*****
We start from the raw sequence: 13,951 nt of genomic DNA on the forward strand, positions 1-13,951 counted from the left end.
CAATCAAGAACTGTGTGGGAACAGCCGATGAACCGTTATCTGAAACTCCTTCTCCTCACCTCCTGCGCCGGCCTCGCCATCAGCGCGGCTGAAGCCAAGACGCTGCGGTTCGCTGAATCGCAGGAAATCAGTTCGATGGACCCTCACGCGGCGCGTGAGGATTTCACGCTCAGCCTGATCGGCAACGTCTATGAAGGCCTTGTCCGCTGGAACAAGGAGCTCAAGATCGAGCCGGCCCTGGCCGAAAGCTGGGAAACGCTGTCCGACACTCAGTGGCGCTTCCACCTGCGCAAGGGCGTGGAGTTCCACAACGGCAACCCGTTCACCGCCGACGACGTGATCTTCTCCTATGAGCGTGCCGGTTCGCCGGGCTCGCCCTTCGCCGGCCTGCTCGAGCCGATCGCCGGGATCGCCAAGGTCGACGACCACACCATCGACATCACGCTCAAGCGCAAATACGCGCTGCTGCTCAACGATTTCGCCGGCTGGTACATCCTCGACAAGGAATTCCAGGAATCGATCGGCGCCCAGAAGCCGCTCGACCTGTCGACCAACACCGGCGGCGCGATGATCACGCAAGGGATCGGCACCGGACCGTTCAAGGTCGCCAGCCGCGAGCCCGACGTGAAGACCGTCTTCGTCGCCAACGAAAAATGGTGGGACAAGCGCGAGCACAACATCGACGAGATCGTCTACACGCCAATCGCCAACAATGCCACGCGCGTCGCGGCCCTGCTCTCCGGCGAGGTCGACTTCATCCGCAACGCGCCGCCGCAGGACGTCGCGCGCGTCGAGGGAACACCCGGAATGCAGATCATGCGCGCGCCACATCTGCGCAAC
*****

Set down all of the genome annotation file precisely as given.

We start from the raw sequence: 13,951 nt of genomic DNA on the forward strand, positions 1-13,951 counted from the left end.
CAATCAAGAACTGTGTGGGAACAGCCGATGAACCGTTATCTGAAACTCCTTCTCCTCACCTCCTGCGCCGGCCTCGCCATCAGCGCGGCTGAAGCCAAGACGCTGCGGTTCGCTGAATCGCAGGAAATCAGTTCGATGGACCCTCACGCGGCGCGTGAGGATTTCACGCTCAGCCTGATCGGCAACGTCTATGAAGGCCTTGTCCGCTGGAACAAGGAGCTCAAGATCGAGCCGGCCCTGGCCGAAAGCTGGGAAACGCTGTCCGACACTCAGTGGCGCTTCCACCTGCGCAAGGGCGTGGAGTTCCACAACGGCAACCCGTTCACCGCCGACGACGTGATCTTCTCCTATGAGCGTGCCGGTTCGCCGGGCTCGCCCTTCGCCGGCCTGCTCGAGCCGATCGCCGGGATCGCCAAGGTCGACGACCACACCATCGACATCACGCTCAAGCGCAAATACGCGCTGCTGCTCAACGATTTCGCCGGCTGGTACATCCTCGACAAGGAATTCCAGGAATCGATCGGCGCCCAGAAGCCGCTCGACCTGTCGACCAACACCGGCGGCGCGATGATCACGCAAGGGATCGGCACCGGACCGTTCAAGGTCGCCAGCCGCGAGCCCGACGTGAAGACCGTCTTCGTCGCCAACGAAAAATGGTGGGACAAGCGCGAGCACAACATCGACGAGATCGTCTACACGCCAATCGCCAACAATGCCACGCGCGTCGCGGCCCTGCTCTCCGGCGAGGTCGACTTCATCCGCAACGCGCCGCCGCAGGACGTCGCGCGCGTCGAGGGAACACCCGGAATGCAGATCATGCGCGCGCCACATCTGCGCAAC